Getting your butt in the chair.  It’s the hardest part about being a writer.  Well, not so much for the paying projects, but definitely for the ‘yet to be paying’ ones.  The  unpublished author faces many obstacles to getting her manuscript on the shelves—not the least of which is getting it written. Just ask Kathryn Stockett.  It took her five years to write The Help.  That fact alone should make me feel better about creeping along in my career.

Except it doesn’t.

I still want to get the book done yesterday, despite the many distractions of my day to day life—including the paying gigs.

At the RWA National Conference in New York this past summer, bestselling author Candace Havens presented a workshop promising to let authors in on the secret to getting a first draft down in no more than 14 days.  Needless to say, I scrambled to the session as quickly as I could—me and over 300 hundred other wannabe authors.  Apparently I wasn’t the only one needing a quick fix.

Now, here’s the thing about Candace Havens:  She is a dynamo!  A petite Texas spit-fire who has not only authored multiple books for Berkley Press and Harlequin Blaze, but she’s one of the country’s leading entertainment reporters, syndicated in over 600 newspapers. In her spare time, Candace also runs a free online writing workshop for more than 1600 writers. She does film reviews for a major Texas radio station, and is the Vice President of the Television Critics Association.

PHEW!! I was exhausted just listening to her bio.  And you know what else I was?  Embarrassed.  Seriously, I must really be a slacker if I can’t get a book written when she does all that AND manages to write bestsellers.  I’m pretty sure she is a mom, too, but I tuned that part out because then I’d have to stick a pencil in my eye.  Had the room not been so crowded—I mentioned the 300 or so others, right?—I would have crawled off to the concierge lounge for the some vinotherapy; but alas, I was pinned in my corner of the room.

So what was Candace Havens’ secret to getting the book written?  GET YOUR BUTT IN THE CHAIR!  She presented a wonderful plan for getting a draft written in two weeks and I have blocked out the month of October to carry it out.  What can I say?  I’m an underachiever.  I also gleaned a useful technique for keeping me in the chair for the edits and rewrites currently causing me grief:  reward yourself. Yeah, that great parenting technique we all used when our kids were toddlers–bribery.  Sweet! 🙂 This was going to be easy, all I had to do was decide on an incentive.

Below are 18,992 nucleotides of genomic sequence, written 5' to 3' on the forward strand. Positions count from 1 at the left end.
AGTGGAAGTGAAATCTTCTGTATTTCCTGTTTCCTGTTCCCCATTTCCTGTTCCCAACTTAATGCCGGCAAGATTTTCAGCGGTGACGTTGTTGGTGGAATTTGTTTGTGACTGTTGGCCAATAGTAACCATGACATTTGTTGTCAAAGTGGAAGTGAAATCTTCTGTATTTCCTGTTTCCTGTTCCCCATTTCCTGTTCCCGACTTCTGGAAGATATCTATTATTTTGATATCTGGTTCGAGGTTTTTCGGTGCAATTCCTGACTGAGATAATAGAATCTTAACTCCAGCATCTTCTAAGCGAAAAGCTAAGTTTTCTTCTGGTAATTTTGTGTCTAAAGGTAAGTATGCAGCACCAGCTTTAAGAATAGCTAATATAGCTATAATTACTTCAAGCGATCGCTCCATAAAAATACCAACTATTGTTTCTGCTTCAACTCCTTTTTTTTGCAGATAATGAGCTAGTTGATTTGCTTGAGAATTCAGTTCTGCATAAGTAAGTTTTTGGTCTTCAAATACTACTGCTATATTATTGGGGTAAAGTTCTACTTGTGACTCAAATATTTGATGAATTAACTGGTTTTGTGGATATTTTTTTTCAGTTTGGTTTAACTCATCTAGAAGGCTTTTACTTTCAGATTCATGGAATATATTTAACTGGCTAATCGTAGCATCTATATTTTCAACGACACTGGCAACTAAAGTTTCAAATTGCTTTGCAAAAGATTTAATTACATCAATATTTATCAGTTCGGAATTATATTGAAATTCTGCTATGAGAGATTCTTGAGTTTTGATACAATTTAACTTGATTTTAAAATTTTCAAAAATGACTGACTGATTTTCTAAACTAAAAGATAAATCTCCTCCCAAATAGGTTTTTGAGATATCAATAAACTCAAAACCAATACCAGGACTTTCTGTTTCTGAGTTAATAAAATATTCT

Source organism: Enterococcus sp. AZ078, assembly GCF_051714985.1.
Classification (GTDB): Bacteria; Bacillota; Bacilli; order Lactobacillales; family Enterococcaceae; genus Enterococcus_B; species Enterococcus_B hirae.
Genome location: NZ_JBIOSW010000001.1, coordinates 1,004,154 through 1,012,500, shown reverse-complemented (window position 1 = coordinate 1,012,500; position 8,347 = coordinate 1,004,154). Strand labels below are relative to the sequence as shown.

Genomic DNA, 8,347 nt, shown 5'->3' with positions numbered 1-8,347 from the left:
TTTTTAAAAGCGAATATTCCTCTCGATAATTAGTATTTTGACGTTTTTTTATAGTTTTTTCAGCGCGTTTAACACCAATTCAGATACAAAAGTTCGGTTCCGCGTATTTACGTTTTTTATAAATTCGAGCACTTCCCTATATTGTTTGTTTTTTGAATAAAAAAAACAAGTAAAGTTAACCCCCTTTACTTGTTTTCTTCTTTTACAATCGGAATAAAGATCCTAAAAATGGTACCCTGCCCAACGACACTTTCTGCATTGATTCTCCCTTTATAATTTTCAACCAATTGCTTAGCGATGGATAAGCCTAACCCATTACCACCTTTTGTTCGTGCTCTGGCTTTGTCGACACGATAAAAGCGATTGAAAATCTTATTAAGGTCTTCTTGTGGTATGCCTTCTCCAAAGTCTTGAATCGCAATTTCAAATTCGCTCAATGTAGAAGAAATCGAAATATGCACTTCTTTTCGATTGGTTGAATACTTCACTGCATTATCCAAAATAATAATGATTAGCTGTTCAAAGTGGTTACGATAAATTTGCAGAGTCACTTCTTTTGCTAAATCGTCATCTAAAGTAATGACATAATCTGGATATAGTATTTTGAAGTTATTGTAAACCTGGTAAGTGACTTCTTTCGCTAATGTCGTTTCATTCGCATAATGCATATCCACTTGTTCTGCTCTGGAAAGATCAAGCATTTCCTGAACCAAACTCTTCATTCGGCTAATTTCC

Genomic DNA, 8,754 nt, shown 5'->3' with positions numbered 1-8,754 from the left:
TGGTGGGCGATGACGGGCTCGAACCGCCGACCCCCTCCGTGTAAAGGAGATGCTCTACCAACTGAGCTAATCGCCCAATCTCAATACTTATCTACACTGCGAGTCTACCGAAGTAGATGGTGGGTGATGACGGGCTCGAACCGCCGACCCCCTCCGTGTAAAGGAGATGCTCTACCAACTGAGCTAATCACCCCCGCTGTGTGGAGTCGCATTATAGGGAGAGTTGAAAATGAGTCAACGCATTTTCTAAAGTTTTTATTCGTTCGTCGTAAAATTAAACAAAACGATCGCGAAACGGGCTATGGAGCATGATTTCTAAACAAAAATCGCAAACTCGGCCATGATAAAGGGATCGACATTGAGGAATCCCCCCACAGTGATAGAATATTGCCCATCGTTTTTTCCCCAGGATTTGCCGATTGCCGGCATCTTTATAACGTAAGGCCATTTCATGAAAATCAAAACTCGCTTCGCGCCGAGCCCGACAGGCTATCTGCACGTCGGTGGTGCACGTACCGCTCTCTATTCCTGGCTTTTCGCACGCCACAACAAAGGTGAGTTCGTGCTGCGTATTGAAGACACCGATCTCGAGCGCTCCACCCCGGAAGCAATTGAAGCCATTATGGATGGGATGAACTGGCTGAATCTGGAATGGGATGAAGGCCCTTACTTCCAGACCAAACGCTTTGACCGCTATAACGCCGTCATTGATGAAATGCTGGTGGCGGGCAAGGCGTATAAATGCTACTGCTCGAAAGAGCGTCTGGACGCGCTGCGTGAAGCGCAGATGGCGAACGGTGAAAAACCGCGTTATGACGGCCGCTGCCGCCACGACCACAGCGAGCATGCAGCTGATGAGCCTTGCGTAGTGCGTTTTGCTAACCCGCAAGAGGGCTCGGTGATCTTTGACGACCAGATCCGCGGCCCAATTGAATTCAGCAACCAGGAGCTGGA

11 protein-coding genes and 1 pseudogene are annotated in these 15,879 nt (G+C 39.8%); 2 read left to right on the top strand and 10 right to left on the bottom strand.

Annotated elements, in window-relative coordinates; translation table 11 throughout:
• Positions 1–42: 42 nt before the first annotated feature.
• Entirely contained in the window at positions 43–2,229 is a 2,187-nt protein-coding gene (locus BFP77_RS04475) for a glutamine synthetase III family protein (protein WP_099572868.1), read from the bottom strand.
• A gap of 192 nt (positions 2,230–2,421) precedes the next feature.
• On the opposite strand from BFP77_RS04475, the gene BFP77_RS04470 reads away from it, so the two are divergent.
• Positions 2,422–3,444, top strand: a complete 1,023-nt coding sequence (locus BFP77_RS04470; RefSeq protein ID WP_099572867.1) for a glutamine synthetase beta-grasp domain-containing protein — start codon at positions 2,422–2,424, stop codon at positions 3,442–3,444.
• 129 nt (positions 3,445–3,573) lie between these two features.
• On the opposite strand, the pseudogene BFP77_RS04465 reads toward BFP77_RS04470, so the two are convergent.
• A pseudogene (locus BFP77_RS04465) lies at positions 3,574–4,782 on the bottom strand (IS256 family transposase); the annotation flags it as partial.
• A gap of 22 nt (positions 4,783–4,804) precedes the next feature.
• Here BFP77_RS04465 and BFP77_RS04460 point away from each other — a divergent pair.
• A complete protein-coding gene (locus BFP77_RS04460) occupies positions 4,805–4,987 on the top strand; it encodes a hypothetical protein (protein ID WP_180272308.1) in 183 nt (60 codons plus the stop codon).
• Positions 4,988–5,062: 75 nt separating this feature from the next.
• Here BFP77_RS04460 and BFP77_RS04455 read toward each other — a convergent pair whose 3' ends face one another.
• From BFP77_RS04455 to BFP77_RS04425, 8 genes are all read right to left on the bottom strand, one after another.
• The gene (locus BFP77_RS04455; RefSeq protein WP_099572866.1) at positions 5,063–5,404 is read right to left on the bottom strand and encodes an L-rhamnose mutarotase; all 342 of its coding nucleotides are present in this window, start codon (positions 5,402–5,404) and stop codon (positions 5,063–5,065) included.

Candace warned in the session that M&M’s did NOT make a good reward.  Yeah, girl, no visual aid necessary.  I have my own thighs for that.  Instead, the prize needs to be something worthwhile and exciting and possibly something you wouldn’t want to do without.  Okay, my husband had some ideas here but as this a family site, we won’t go there.

It took me a few weeks, but I found one that’s working.  What is it?  It’s reading.  I’ve made a pact with myself that if I don’t write or revise 5 pages a day, I can’t delve into a good book.  Probably sounds lame to you, but for me, a voracious reader, it gets the job done.  Before I can escape to Pennyroyal Green, Twilight Texas, Maiden Lane or Lucky Harbor, I have to get some words written.  Instead of taking my Kindle to the barn each afternoon while my daughter rides, I heft my laptop or edit pages.  If my goal is met, I can crawl between the sheets later that night and enjoy a few chapters before I start over again the next day.

Like I said, this probably won’t work for anyone else, but I get jealous of the stack of books beside the bed when I am immersed in writing a manuscript.  This way, I can still get something done without giving up my guilty pleasure.

How about you?  How do you get yourselves in the chair?  What rewards or incentives to you “bribe” yourselves with?